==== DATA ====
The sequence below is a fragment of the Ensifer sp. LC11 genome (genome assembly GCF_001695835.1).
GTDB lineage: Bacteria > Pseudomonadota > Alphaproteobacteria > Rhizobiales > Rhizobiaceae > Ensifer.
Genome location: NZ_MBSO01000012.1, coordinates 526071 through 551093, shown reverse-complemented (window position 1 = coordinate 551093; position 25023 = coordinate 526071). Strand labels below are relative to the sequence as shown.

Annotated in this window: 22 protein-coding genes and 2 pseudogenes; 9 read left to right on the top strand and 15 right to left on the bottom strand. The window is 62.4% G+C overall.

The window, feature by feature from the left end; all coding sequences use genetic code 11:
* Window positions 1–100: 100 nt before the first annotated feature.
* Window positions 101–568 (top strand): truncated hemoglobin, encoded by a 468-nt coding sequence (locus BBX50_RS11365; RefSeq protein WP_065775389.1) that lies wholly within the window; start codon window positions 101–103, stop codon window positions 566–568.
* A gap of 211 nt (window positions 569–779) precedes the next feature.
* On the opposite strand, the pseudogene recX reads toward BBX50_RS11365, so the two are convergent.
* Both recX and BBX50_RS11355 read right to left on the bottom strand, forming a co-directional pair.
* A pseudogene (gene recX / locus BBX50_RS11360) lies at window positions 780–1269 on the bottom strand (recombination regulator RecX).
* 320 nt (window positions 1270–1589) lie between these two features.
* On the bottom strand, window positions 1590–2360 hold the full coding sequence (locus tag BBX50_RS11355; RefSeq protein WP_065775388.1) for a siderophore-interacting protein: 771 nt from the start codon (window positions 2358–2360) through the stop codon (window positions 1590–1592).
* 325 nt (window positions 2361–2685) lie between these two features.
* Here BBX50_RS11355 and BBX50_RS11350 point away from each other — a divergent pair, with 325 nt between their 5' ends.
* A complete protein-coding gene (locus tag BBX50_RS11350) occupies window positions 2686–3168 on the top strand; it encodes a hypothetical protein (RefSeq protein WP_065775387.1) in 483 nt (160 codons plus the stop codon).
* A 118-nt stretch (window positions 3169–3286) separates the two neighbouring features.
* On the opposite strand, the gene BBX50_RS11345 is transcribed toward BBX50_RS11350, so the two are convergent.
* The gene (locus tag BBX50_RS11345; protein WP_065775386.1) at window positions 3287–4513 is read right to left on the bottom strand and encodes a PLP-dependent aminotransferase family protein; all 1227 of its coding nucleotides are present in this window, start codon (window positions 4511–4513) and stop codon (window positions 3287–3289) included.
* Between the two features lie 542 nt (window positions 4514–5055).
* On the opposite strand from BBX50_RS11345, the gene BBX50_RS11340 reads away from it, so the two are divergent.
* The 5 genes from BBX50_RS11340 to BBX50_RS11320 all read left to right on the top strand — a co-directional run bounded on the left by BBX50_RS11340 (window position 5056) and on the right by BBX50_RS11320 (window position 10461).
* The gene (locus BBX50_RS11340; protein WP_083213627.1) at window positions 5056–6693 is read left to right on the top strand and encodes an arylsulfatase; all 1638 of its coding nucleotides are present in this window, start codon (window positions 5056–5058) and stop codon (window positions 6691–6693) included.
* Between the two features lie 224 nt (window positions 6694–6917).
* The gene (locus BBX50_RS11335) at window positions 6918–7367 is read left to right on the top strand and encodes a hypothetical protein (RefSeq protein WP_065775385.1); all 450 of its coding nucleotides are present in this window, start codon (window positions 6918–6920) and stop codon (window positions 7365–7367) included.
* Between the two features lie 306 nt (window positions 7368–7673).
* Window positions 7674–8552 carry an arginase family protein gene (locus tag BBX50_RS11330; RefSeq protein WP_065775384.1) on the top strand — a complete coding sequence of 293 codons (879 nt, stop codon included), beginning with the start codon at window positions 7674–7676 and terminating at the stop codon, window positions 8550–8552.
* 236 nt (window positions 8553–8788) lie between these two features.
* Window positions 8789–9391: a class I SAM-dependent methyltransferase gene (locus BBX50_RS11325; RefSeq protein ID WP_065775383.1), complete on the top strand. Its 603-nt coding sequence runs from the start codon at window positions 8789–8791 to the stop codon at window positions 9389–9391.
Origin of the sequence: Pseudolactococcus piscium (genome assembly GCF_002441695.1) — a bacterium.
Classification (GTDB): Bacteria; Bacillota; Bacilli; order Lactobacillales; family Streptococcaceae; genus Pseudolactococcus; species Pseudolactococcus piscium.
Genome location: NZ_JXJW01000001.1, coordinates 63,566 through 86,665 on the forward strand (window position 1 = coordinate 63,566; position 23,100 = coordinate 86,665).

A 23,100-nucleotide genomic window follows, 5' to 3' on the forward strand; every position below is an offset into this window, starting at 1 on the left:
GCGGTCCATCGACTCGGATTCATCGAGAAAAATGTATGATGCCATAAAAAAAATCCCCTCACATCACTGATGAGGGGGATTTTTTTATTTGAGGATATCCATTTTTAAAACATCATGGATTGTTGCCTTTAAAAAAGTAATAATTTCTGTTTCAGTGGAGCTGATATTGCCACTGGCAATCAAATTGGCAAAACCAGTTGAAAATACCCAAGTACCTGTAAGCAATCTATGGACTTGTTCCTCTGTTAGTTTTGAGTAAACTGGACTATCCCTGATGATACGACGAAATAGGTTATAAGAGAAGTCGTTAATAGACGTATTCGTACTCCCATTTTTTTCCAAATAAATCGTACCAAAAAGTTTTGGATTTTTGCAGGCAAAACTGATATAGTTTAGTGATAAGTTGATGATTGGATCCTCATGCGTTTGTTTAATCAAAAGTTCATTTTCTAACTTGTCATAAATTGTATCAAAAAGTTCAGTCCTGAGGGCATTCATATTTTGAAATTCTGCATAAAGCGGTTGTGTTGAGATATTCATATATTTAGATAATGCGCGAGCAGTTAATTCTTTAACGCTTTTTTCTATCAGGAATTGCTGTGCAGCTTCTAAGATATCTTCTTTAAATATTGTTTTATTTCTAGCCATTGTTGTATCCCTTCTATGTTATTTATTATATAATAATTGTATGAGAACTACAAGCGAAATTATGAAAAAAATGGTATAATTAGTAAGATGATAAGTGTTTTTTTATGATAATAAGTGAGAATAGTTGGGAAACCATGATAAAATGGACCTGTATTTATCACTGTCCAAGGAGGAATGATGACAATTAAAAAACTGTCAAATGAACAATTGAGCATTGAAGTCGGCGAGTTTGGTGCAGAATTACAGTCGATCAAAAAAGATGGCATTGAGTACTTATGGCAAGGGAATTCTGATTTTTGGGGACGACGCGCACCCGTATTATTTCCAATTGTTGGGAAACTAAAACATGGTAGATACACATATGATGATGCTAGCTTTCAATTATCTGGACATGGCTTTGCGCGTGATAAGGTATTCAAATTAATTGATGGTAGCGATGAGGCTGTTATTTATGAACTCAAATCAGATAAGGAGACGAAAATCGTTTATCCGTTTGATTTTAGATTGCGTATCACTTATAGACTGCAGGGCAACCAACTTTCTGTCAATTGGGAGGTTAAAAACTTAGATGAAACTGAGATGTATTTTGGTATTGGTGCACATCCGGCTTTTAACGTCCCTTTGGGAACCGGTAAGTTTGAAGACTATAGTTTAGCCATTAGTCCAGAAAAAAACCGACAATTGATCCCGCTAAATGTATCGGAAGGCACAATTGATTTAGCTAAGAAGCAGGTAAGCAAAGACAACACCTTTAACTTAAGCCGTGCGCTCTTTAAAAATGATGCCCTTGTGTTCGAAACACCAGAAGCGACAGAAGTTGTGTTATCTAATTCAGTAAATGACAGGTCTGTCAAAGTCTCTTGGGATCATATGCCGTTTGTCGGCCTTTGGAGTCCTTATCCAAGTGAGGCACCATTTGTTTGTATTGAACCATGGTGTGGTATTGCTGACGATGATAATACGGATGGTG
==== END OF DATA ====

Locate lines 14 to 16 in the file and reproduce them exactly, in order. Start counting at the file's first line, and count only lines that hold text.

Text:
* 325 nt (window positions 2361–2685) lie between these two features.
* Here BBX50_RS11355 and BBX50_RS11350 point away from each other — a divergent pair, with 325 nt between their 5' ends.
* A complete protein-coding gene (locus tag BBX50_RS11350) occupies window positions 2686–3168 on the top strand; it encodes a hypothetical protein (RefSeq protein WP_065775387.1) in 483 nt (160 codons plus the stop codon).